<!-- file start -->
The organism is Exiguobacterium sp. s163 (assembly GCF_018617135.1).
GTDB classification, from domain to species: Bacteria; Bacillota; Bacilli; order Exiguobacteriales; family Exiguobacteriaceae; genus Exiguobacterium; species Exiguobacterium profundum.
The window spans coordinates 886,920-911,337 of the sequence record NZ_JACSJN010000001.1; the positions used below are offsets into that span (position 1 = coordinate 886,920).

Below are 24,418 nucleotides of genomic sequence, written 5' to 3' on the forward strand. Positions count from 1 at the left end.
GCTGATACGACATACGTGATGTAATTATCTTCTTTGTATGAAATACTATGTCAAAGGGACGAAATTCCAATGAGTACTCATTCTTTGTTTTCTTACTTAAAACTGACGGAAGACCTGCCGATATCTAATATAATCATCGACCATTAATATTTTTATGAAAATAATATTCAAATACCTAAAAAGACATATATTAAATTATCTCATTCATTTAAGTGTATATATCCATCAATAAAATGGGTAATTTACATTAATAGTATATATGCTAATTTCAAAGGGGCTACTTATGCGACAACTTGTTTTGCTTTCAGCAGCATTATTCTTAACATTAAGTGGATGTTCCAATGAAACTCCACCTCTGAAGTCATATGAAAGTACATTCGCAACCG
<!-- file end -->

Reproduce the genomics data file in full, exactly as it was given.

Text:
The organism is Exiguobacterium sp. s163 (assembly GCF_018617135.1).
GTDB classification, from domain to species: Bacteria; Bacillota; Bacilli; order Exiguobacteriales; family Exiguobacteriaceae; genus Exiguobacterium; species Exiguobacterium profundum.
The window spans coordinates 886,920-911,337 of the sequence record NZ_JACSJN010000001.1; the positions used below are offsets into that span (position 1 = coordinate 886,920).

Below are 24,418 nucleotides of genomic sequence, written 5' to 3' on the forward strand. Positions count from 1 at the left end.
GCTGATACGACATACGTGATGTAATTATCTTCTTTGTATGAAATACTATGTCAAAGGGACGAAATTCCAATGAGTACTCATTCTTTGTTTTCTTACTTAAAACTGACGGAAGACCTGCCGATATCTAATATAATCATCGACCATTAATATTTTTATGAAAATAATATTCAAATACCTAAAAAGACATATATTAAATTATCTCATTCATTTAAGTGTATATATCCATCAATAAAATGGGTAATTTACATTAATAGTATATATGCTAATTTCAAAGGGGCTACTTATGCGACAACTTGTTTTGCTTTCAGCAGCATTATTCTTAACATTAAGTGGATGTTCCAATGAAACTCCACCTCTGAAGTCATATGAAAGTACATTCGCAACCG